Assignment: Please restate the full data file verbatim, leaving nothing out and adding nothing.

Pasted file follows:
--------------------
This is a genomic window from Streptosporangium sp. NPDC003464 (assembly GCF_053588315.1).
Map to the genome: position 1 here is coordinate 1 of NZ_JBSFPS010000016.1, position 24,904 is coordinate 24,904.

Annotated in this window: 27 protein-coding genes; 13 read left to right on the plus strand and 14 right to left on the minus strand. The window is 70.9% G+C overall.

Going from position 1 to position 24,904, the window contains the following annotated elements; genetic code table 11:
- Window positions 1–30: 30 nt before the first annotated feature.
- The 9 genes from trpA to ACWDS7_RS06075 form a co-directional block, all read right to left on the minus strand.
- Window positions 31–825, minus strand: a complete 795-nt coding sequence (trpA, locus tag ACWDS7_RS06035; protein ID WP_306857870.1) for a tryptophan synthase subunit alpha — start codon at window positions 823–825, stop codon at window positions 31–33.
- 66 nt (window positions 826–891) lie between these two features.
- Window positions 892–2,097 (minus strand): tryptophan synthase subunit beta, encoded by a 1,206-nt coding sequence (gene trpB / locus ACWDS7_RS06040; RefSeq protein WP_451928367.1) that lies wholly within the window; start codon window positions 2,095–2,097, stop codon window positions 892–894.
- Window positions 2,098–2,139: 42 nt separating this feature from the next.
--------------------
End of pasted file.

This is a genomic window from Streptosporangium sp. NPDC003464 (assembly GCF_053588315.1).
Map to the genome: position 1 here is coordinate 1 of NZ_JBSFPS010000016.1, position 24,904 is coordinate 24,904.

Annotated in this window: 27 protein-coding genes; 13 read left to right on the plus strand and 14 right to left on the minus strand. The window is 70.9% G+C overall.

Going from position 1 to position 24,904, the window contains the following annotated elements; genetic code table 11:
- Window positions 1–30: 30 nt before the first annotated feature.
- The 9 genes from trpA to ACWDS7_RS06075 form a co-directional block, all read right to left on the minus strand.
- Window positions 31–825, minus strand: a complete 795-nt coding sequence (trpA, locus tag ACWDS7_RS06035; protein ID WP_306857870.1) for a tryptophan synthase subunit alpha — start codon at window positions 823–825, stop codon at window positions 31–33.
- 66 nt (window positions 826–891) lie between these two features.
- Window positions 892–2,097 (minus strand): tryptophan synthase subunit beta, encoded by a 1,206-nt coding sequence (gene trpB / locus ACWDS7_RS06040; RefSeq protein WP_451928367.1) that lies wholly within the window; start codon window positions 2,095–2,097, stop codon window positions 892–894.
- Window positions 2,098–2,139: 42 nt separating this feature from the next.